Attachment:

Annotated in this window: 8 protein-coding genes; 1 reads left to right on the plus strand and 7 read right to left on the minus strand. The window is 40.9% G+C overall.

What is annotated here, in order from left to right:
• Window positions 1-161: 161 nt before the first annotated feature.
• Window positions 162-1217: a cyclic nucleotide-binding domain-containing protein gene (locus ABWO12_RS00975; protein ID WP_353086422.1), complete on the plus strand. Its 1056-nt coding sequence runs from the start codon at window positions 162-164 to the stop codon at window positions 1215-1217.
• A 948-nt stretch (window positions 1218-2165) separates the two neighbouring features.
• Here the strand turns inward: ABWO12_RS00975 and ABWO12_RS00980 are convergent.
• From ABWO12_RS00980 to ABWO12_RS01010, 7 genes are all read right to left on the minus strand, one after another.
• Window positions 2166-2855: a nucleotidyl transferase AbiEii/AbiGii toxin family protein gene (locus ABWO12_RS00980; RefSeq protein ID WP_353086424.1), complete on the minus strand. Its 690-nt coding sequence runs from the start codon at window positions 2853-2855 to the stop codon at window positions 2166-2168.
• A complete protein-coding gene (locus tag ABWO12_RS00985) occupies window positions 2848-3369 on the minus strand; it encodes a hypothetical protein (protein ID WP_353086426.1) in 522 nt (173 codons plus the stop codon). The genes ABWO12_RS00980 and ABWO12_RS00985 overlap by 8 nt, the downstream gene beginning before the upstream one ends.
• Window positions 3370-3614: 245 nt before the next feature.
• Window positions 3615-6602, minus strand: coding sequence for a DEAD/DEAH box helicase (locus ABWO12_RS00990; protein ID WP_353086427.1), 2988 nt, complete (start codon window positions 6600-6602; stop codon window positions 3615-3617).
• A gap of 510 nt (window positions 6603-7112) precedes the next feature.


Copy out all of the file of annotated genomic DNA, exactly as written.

Annotated in this window: 8 protein-coding genes; 1 reads left to right on the plus strand and 7 read right to left on the minus strand. The window is 40.9% G+C overall.

What is annotated here, in order from left to right:
• Window positions 1-161: 161 nt before the first annotated feature.
• Window positions 162-1217: a cyclic nucleotide-binding domain-containing protein gene (locus ABWO12_RS00975; protein ID WP_353086422.1), complete on the plus strand. Its 1056-nt coding sequence runs from the start codon at window positions 162-164 to the stop codon at window positions 1215-1217.
• A 948-nt stretch (window positions 1218-2165) separates the two neighbouring features.
• Here the strand turns inward: ABWO12_RS00975 and ABWO12_RS00980 are convergent.
• From ABWO12_RS00980 to ABWO12_RS01010, 7 genes are all read right to left on the minus strand, one after another.
• Window positions 2166-2855: a nucleotidyl transferase AbiEii/AbiGii toxin family protein gene (locus ABWO12_RS00980; RefSeq protein ID WP_353086424.1), complete on the minus strand. Its 690-nt coding sequence runs from the start codon at window positions 2853-2855 to the stop codon at window positions 2166-2168.
• A complete protein-coding gene (locus tag ABWO12_RS00985) occupies window positions 2848-3369 on the minus strand; it encodes a hypothetical protein (protein ID WP_353086426.1) in 522 nt (173 codons plus the stop codon). The genes ABWO12_RS00980 and ABWO12_RS00985 overlap by 8 nt, the downstream gene beginning before the upstream one ends.
• Window positions 3370-3614: 245 nt before the next feature.
• Window positions 3615-6602, minus strand: coding sequence for a DEAD/DEAH box helicase (locus ABWO12_RS00990; protein ID WP_353086427.1), 2988 nt, complete (start codon window positions 6600-6602; stop codon window positions 3615-3617).
• A gap of 510 nt (window positions 6603-7112) precedes the next feature.